Video Description Goes Mainstream

Bloggers and blog readers appreciate good writing – pithy, to-the-point, timely. You’ll discover some of the best writing anywhere when listening to the work of a good describer – those masters of language who find just the right words to fit into the spaces between dialog, describing key visual elements, and perfectly matching the tone of a movie or TV show. Sometimes only a few dozen words are used to bring you right into the scene. Here’s a sample by one of WGBH’s describers, written for Downton Abbey.

“On a hill blanketed with heather, Nield, Shrimpy and Robert make their way toward a crest overlooking a few deer grazing. Mountains loom in the distance and heavy clouds darken the sky. Each stag has tall, branching antlers. The men duck down and crawl on their bellies while Nield sets a rifle in place. He motions for Robert to crawl forward and take up the weapon. Robert does so. The three men huddle together, keeping their heads down, watching and waiting. “

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The feel of the setting and tension are captured just so, enhancing the program for all viewers who chose to select this extra audio channel.

Video description has been available since 1990, when WGBH launched “Descriptive Video Service” on PBS. For analog TV, the service was available on the secondary audio program of stereo broadcasts of many PBS programs, then spread to a few hours on CBS, Turner Classic Movies and other networks. Description next became available in movie theaters, on DVDs and then digital TV. But the big breakthrough came with the passage of the “21st Century Communications and Video Accessibility Act” in 2010, which mandated 50 hours per quarter of described programming on the top four commercial broadcast networks (ABC, CBS, Fox, and NBC) and the top five cable networks (Disney, Nickelodeon, TBS, TNT, and USA). Now shows like The Simpsons, Big Bang Theory, Modern Family, Glee, NCIS, Law & Order, Nashville and many others are available with descriptions, along with hundreds of movies on DVD and in theaters.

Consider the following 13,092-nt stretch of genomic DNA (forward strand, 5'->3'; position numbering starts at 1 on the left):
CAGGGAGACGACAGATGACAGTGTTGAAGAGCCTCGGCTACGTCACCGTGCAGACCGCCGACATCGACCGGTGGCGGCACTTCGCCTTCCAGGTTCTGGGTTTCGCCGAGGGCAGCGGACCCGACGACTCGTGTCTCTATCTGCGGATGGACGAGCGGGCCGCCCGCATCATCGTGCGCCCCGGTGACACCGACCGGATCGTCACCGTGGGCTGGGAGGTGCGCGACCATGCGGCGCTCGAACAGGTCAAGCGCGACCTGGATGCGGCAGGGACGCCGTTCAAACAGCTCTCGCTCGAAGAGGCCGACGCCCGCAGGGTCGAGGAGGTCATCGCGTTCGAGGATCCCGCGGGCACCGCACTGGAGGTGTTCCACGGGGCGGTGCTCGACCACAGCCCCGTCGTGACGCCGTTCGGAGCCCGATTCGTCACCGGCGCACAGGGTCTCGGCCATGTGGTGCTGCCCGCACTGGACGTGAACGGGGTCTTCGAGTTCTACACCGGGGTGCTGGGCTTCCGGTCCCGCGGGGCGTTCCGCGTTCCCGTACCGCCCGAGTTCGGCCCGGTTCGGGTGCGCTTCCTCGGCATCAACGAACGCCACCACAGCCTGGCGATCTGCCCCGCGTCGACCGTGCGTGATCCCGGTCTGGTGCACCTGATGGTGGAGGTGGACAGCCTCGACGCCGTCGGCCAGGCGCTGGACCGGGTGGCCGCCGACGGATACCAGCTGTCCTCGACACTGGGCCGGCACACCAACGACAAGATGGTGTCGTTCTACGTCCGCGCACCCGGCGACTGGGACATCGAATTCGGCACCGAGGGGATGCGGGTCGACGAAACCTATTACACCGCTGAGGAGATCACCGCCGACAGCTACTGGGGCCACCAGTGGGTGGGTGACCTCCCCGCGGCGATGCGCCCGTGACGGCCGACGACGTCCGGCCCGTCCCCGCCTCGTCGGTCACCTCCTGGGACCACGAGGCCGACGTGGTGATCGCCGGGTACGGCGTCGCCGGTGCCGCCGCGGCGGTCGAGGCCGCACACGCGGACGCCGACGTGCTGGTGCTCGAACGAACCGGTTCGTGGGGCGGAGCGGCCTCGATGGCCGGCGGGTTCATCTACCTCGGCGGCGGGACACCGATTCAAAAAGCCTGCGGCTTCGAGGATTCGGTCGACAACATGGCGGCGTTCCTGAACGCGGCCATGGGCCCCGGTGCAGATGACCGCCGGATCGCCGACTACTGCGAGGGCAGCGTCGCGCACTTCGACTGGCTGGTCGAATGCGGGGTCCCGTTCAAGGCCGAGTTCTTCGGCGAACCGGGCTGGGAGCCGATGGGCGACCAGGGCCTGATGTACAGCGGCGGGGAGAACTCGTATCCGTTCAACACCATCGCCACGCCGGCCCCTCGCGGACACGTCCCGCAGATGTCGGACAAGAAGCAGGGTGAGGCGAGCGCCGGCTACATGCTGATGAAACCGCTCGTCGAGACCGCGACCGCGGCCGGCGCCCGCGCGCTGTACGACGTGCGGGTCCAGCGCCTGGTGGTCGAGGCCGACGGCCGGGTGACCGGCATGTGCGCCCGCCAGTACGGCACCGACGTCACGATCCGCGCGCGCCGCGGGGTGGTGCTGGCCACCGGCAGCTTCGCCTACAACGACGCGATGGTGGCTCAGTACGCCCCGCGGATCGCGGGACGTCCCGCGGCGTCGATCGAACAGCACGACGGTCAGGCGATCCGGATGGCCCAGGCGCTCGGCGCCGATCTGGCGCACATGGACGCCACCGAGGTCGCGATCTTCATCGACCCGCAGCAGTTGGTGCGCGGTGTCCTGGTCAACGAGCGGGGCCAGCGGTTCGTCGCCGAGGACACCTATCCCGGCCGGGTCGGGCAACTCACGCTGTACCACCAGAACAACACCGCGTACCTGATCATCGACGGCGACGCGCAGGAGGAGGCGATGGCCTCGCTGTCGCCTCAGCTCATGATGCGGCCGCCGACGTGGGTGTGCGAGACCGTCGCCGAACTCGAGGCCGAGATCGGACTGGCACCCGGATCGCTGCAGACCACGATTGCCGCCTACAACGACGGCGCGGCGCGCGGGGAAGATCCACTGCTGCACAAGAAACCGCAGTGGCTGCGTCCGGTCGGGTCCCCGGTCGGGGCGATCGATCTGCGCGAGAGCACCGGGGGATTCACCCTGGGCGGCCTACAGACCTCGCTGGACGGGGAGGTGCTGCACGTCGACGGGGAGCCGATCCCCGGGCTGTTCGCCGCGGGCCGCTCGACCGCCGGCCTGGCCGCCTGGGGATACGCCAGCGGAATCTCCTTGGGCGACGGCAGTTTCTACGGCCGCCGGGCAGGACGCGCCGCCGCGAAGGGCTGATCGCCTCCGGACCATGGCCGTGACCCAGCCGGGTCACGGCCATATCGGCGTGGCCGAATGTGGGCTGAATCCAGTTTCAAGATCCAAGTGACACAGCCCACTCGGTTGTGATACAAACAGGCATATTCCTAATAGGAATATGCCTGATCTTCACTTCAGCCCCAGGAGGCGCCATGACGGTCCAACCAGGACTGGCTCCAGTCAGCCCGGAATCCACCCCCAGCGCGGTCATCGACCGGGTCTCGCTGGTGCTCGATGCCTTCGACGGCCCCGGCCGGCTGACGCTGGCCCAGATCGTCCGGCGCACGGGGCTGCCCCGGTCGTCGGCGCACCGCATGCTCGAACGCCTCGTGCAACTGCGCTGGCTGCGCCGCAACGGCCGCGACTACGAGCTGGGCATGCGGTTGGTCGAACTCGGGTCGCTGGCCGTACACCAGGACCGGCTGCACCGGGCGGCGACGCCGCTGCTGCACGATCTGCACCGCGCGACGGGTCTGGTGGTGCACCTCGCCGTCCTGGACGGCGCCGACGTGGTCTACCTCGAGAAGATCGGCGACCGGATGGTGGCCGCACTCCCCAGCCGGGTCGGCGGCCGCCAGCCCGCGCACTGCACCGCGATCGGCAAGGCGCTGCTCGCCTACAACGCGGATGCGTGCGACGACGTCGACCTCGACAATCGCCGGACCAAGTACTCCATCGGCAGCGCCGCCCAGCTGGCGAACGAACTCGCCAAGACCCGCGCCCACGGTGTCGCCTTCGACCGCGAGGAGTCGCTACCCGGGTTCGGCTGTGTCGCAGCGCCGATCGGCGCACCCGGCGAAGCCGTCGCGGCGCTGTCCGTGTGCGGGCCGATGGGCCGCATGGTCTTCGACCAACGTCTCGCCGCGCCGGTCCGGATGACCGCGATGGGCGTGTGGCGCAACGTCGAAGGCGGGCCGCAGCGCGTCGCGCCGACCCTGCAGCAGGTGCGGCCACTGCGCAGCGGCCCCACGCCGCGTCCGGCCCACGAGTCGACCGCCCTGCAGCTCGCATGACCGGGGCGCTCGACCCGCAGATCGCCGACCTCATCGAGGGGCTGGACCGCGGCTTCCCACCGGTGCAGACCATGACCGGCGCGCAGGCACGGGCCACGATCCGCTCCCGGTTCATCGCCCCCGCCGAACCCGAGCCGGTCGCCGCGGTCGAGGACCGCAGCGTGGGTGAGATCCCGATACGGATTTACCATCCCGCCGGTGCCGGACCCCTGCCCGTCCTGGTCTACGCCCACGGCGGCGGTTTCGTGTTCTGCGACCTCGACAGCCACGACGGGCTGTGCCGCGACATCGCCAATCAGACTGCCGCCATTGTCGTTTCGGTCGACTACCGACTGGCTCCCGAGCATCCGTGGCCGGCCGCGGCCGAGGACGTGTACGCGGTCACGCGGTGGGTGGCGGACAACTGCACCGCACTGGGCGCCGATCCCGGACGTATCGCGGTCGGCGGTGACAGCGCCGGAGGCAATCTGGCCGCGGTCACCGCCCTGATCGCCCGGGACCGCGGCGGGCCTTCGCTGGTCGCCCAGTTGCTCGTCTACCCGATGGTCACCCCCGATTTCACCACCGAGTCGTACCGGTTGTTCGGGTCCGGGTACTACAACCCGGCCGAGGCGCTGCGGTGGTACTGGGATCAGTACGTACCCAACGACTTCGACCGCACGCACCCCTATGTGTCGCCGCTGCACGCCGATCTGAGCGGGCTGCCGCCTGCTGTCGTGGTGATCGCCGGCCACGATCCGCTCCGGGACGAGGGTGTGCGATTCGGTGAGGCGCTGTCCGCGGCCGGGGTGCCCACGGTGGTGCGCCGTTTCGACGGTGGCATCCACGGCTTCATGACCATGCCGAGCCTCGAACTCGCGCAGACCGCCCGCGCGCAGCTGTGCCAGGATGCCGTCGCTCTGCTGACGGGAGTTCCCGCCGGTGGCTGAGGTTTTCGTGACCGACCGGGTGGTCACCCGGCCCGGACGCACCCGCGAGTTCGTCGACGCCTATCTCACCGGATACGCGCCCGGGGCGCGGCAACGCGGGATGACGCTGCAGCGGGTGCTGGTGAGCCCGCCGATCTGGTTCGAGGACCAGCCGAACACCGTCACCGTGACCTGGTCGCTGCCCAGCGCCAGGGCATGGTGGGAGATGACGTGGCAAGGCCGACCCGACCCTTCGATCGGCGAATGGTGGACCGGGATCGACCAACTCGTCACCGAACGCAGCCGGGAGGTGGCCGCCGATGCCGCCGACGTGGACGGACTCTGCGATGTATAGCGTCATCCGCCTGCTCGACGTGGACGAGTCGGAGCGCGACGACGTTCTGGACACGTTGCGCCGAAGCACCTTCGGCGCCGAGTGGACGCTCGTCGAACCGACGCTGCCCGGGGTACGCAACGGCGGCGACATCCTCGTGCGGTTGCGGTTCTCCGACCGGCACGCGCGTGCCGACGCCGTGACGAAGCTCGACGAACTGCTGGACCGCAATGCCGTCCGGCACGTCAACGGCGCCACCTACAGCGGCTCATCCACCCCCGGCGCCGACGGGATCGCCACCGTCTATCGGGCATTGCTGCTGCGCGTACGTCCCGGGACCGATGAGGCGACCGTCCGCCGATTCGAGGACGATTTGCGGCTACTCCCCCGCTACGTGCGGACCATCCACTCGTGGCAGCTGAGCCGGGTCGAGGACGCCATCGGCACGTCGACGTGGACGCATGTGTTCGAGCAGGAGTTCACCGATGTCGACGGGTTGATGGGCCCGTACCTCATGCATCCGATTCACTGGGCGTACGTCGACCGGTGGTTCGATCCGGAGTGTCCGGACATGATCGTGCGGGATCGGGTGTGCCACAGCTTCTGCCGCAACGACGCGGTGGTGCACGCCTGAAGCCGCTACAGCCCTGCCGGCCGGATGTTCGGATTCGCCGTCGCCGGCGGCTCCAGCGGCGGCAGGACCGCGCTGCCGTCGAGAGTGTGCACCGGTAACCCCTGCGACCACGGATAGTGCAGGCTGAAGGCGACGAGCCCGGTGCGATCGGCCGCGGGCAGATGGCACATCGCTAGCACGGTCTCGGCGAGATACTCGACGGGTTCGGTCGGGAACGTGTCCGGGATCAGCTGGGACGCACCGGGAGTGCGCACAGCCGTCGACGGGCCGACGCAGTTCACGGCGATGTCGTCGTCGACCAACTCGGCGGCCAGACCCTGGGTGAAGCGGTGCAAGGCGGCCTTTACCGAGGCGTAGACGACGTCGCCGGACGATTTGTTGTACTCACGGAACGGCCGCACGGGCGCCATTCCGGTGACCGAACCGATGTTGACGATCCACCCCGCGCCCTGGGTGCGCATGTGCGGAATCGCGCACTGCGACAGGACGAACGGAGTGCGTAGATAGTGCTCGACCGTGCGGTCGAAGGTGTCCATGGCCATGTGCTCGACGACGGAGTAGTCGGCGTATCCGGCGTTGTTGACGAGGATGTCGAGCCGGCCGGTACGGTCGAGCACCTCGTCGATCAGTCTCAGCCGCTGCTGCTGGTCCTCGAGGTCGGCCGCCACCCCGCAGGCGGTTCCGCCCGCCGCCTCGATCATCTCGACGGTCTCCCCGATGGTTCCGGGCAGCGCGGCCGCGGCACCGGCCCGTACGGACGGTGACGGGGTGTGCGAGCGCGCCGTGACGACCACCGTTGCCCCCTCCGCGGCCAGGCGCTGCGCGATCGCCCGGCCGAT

The American Foundation for the Blind and the American Council of the Blind both provide described TV listings and more information. There are also several sites that offer DVD and in-theater movie listings like WGBH’s Media Access Group and Captionfish. Even with this abundance of accessible entertainment now available, video description remains relatively unknown to general audiences and even to many people who are blind or who have low vision.

Screen shot of Verizon FiOS VOD Movie menu

Screen shot of Verizon FiOS VOD menu showing Movie options

That’s why the recent announcement by Verizon that their FiOS-TV video-on-demand service will now make available described movies for rent or purchase is such a great leap forward. If you have FiOS-TV, right there on your VOD menu you will find a collection of major motion pictures – with description – to choose from. The collection will be growing rapidly and you can access their latest offerings by pressing the VOD button on your FiOS-TV remote control, then selecting “Descriptive Video” from the movie option menu; you may have to scroll down.

With this tremendous new offering to ALL of its customers, Verizon is helping bring video description to a much wider world – spread the word!

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